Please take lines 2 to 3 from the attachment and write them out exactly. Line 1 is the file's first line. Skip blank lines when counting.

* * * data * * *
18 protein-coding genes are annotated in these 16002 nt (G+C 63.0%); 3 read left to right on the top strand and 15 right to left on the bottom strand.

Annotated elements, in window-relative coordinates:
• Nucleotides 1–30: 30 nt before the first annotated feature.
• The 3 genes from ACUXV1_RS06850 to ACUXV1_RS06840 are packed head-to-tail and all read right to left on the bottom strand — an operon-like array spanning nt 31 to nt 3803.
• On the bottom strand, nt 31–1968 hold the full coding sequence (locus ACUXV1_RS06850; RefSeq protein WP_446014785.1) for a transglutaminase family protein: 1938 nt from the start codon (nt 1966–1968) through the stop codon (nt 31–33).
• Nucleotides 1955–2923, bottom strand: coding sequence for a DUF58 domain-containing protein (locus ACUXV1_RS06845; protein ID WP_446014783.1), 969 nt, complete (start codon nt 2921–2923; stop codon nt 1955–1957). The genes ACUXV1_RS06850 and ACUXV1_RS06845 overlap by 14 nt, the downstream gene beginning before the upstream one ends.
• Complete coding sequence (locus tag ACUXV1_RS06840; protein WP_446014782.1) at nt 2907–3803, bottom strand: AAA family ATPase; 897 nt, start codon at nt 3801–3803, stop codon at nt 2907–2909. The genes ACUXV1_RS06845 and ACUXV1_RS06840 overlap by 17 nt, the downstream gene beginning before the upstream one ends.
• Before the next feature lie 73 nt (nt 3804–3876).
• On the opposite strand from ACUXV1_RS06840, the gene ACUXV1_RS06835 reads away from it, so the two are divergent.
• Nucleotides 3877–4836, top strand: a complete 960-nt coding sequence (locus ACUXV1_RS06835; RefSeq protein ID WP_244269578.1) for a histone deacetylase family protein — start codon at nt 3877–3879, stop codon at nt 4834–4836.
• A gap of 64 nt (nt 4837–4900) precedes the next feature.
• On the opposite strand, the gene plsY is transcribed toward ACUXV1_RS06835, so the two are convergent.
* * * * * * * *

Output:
Annotated elements, in window-relative coordinates:
• Nucleotides 1–30: 30 nt before the first annotated feature.